New Zealand Football chairman Deryck Shaw has resigned.
It's the latest twist in the ongoing fallout from the NZF review, which was released last Wednesday.
The review contained both explicit and implicit criticism of the board.
Shaw informed various stakeholders this morning of his decisison to step down. Phil Barry will be the interim chairman for at least the rest of this year.
Shaw has been under severe pressure for the last few months, since the Football Ferns-Andreas Heraf scandal first came to light in June.
That pressure only increased with the various revelations and allegations around former CEO Andy Martin, even though much of that couldn't be detailed in the Phillipa Muir's review, due to the NZF board signing a confidentiality agreement with Martin as part of the terms of his departure.
The revelation in the Herald in August that both Martin and Heraf had been paid significant settlements also angered many football stakeholders.
Last week, Shaw maintained he wanted to remain at the helm of the board, to be part of the implementation of the changes recommended by the review.
But it's believed the board has been split, with some feeling that Shaw's position was untenable.
A further layer was added on Wednesday, when the Herald revealed that board member Jon Ormond had resigned.
In a statement sent to the board, Ormond said that the details in the confidential element of the review meant that ongoing tenure on the board came down to a conscience vote.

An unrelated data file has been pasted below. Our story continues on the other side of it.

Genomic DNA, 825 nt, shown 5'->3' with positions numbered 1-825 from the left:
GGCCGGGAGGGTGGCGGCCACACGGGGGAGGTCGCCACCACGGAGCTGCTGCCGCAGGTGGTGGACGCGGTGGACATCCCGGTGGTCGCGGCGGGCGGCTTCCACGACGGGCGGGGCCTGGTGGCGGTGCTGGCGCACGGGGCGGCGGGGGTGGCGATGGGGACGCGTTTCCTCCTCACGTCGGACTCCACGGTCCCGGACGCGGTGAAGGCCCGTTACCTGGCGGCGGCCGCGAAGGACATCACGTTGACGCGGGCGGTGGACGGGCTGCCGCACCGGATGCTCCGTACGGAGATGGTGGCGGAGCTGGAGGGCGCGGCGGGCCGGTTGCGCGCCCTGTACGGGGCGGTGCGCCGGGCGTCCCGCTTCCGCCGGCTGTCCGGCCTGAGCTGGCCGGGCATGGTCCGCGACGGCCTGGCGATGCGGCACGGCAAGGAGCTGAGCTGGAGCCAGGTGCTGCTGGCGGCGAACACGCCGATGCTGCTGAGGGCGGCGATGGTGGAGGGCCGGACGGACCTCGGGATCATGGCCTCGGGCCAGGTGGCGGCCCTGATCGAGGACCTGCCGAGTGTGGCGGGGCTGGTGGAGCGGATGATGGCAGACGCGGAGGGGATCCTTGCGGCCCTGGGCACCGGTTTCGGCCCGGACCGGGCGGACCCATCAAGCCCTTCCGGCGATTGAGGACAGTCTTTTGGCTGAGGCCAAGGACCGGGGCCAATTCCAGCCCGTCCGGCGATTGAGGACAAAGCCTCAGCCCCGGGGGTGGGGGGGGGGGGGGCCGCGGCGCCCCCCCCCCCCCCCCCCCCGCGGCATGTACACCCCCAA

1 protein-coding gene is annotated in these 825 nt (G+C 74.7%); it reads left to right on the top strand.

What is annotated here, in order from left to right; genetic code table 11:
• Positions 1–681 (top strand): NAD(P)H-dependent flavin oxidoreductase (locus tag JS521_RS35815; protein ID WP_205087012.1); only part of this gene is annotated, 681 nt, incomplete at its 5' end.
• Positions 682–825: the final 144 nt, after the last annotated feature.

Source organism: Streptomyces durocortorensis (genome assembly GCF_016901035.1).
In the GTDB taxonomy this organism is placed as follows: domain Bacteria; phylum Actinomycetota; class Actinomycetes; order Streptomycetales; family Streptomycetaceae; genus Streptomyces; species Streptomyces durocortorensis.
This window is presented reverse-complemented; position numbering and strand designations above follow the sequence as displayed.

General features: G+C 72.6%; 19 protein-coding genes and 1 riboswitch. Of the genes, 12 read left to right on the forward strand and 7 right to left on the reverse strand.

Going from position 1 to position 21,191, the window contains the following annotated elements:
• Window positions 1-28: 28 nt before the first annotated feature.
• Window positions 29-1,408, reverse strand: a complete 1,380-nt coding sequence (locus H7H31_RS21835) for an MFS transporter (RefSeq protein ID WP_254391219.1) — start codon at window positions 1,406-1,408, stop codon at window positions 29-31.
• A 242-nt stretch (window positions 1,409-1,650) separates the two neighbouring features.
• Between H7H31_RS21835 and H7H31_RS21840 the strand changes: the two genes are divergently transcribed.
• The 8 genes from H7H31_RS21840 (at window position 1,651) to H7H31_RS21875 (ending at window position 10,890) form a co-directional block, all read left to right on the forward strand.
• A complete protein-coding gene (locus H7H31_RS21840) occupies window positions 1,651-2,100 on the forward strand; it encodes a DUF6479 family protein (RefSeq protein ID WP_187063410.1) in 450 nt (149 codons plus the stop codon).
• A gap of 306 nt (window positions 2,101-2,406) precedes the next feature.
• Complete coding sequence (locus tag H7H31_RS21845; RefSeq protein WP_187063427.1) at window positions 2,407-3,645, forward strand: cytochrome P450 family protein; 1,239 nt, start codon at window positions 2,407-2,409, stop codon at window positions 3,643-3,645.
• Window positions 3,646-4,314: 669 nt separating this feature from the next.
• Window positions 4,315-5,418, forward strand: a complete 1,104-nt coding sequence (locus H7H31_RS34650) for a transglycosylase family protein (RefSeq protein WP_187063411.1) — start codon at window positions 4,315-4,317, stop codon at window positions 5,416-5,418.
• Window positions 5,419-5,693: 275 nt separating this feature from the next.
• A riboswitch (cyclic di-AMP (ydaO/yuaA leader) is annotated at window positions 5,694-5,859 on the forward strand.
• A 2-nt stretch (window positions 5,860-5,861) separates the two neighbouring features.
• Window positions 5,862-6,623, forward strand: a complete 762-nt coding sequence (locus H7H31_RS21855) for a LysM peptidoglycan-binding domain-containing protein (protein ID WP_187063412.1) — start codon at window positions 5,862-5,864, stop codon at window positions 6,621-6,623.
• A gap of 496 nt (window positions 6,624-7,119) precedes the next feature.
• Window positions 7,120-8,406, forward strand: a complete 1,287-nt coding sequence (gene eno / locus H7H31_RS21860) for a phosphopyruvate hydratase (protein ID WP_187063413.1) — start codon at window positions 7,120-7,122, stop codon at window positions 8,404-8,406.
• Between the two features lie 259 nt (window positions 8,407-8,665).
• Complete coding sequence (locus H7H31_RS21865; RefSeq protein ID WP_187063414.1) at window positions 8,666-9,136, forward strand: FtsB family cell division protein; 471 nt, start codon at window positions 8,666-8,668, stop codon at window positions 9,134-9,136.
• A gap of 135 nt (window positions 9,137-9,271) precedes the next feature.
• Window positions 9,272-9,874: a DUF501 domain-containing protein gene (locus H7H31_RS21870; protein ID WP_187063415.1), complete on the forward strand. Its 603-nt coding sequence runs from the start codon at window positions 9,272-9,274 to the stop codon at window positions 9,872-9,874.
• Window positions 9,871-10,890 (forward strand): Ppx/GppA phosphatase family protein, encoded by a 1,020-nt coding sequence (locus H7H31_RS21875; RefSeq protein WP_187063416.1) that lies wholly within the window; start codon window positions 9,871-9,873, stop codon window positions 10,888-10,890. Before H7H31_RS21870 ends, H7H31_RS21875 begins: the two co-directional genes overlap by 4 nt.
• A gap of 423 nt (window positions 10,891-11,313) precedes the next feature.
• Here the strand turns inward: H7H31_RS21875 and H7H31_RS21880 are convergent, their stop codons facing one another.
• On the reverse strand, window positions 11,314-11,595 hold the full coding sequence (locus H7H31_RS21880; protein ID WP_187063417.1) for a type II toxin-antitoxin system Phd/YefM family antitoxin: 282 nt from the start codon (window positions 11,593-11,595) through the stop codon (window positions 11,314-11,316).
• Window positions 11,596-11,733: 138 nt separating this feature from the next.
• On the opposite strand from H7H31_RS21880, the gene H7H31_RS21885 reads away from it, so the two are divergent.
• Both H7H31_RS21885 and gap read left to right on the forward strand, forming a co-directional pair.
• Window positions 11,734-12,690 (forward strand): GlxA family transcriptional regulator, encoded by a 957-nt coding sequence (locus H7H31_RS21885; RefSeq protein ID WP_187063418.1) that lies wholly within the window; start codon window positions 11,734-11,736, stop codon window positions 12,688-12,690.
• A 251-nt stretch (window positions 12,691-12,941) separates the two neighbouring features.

"As is now a matter of public record, the recent NZF review also comprised a confidential briefing to the board about matters which fell within the purview of the review but which cannot be published by NZF or the reviewer due to legal constraints, including obligations of confidentiality," said Ormond
"I formed the view that when read together with the published portion, that the position of the chair, and potentially the board itself was untenable. The collective duty of a board has essentially made this a conscience vote. I respect those board members who prefer to act from the inside to effect change."
Some other board members are said to be currently considering their positions.
Shaw has been President of NZF since 2015, and deserves credit for some of his achievements, especially in the way he helped to mend the near-broken relationship with OFC.
But ultimately his inability to manage and oversee Martin, in what Muir referred to as a "hands off approach" proved to be the pivotal factor.